Wednesday, January 16, 2013

The Original Pilsner?

You all know the story, legendary brewer tinkers with the ingredients and methodology to create a new, paler beer which takes off and is soon being imitated by brewers throughout the land, and eventually overseas as well. However, I am not talking here about Josef Groll and the creation of what would become known as Pilsner Urquell. Rather, I am talking about Samuel Allsopp and Burton Ale.

As I mentioned in Monday's post, and again thanks to Martyn Cornell for this information, Burton Ale was once a nut brown, super strong ale which was shipped to the Baltic region and Russian Empire. This trade formed the basis of business for brewers such as Allsopp and Bass until 1822 when Tsar Alexander I's government instituted tariffs on the importation of beer into the Empire which made the trade too expensive to be profitable for the brewers of Burton. Left with large amounts of sweet strong brown ale on their hands, men like Allsopp needed to find new markets for their wares. In a scenario strangely similar to what would happen in Plzeň exactly 20 years later, in October 1822 Samuel Allsopp produced a new version of Burton Ale, which was less sweet and with a more pronounced hop bitterness than it's predecessor. According to a recipe from the middle of the 19th Century, Burton Ale had also become a pale beer, made with 100% pale malt and hopped only slightly less than the IPA that Allsopp would send to India in 1823.

By the time Burton Ale was being described as one of the four major types of beer being sold in Britain, it had become a 'style', for want of a better word, that had transcended its parochial origins to be imitated by many. In the ancient county of Middlesex, Chiswick brewers Fuller, Smith and Turner were producing a pale Burton style Ale from at least 1845 and would have a beer bearing the name 'Burton', whether pale or dark, until 1969. In Scotland, the Edinburgh brewery William Younger's introduced a range of numbered ales, which bear a marked resemblance to Burton Ales, in the 1850s and according to Ron Pattinson, what became known as 'Scotch Ale' is Burton Ale by another name (which makes you wonder where this bullshit about Scottish beer 'traditionally' not being heavily hopped came from?). Even in the US, brewers such as Amsdell's and Ballantine were making their own versions of Burton Ale. By the time I was born though, in the mid 1970s, Burton Ale, in any form, was pretty much gone, a victim of mankind's slavish attachment to fashion, and perhaps the inexorable march of pale lager inspired by the work of Josef Groll?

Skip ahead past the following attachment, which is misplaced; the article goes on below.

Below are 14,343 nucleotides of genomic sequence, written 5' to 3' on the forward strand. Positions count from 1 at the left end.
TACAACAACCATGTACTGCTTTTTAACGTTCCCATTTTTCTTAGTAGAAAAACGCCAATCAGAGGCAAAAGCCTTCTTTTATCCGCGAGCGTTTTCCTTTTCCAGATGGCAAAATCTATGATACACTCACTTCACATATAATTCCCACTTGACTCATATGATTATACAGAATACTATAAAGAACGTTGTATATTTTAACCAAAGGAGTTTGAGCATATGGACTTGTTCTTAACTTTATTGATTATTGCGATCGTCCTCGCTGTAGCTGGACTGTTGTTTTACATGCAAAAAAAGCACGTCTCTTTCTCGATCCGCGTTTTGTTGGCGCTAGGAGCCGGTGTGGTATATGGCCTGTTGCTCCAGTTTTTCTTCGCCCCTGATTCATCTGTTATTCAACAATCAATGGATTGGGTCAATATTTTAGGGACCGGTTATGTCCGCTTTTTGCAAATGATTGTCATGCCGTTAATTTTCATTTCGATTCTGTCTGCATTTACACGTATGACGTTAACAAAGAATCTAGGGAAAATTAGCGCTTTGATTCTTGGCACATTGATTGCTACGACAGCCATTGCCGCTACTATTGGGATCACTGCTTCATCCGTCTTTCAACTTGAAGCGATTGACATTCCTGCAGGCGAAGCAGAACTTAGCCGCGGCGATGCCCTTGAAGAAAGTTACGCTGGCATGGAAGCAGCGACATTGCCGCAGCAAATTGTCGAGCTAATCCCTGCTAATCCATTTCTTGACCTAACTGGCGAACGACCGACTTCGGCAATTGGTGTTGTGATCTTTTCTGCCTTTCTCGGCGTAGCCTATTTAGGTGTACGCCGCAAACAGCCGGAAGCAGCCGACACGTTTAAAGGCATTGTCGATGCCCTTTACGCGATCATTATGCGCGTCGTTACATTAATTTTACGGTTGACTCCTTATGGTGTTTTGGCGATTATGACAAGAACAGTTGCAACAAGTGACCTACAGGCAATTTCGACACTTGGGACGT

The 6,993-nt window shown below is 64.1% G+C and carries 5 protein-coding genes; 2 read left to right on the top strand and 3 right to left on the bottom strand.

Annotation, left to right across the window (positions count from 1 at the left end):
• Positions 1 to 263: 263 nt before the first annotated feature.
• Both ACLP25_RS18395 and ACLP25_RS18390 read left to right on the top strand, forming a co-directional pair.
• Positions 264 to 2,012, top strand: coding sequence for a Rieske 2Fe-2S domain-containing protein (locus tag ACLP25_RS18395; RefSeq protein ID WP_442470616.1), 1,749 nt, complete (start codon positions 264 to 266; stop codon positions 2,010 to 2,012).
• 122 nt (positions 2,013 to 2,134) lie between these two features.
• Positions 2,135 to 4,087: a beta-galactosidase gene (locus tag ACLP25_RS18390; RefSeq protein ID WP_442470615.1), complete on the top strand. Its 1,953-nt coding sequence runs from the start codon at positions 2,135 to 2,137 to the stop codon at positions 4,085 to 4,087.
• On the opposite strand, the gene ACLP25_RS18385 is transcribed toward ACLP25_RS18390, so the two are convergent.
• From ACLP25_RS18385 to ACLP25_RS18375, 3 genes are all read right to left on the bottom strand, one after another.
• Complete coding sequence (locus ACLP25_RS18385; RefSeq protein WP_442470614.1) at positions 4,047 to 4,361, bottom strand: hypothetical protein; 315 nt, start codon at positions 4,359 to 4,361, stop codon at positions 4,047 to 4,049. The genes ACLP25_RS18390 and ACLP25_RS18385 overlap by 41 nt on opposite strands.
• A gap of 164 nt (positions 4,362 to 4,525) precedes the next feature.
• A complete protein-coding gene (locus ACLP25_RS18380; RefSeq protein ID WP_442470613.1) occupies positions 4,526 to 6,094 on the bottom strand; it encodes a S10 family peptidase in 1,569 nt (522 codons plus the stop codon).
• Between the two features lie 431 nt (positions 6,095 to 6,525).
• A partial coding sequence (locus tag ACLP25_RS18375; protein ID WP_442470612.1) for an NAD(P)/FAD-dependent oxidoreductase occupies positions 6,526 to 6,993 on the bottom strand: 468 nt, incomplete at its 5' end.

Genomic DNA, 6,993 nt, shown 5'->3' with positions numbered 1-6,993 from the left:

I guess it is only natural to find parallels between the development of various types of beer, the interesting thing is to see how they ride out the peregrinations of fashion. Clearly Burton Ale didn't have the staying power of Pilsner, and who is to say whether or not modern IPA will still be here in 20 years time? History is so much more interesting than hagiography and myth, especially when it comes to beer.

4 comments:

  1. which makes you wonder where this bullshit about Scottish beer 'traditionally' not being heavily hopped came from?
    The most pernicious urban myths have an air of stands-to-reason about them. Hops don't grow in Scotland so it stands to reason(ish) that the beer there would be only slightly hopped. And also that the malt would be smoked.

    Deductive reasoning: it's way easier than facts.

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  2. Hops will grown in Scotland, though I guess not particularly well - commercial growing stopped in 1871.

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    1. The history of brewing began in 1978, Ed. I thought everyone knew that.

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  3. Amsdell did indeed brew a Burton during the second half of the 19th-century. How close it was to a British Burton, I have no idea. Although, by the turn of the 20th century, they were regularly brewing Scotch Ales, instead of the Burtons. It looks like they may have toyed with getting back in the Burton business in the early part of the 1900s. The last page of their 1905 brewing log is a copied, Burton recipe from Quandts Brewery, up the river in Troy. I don't know if it was stolen or borrowed, but just like British Burtons of the time it does contain colorant.

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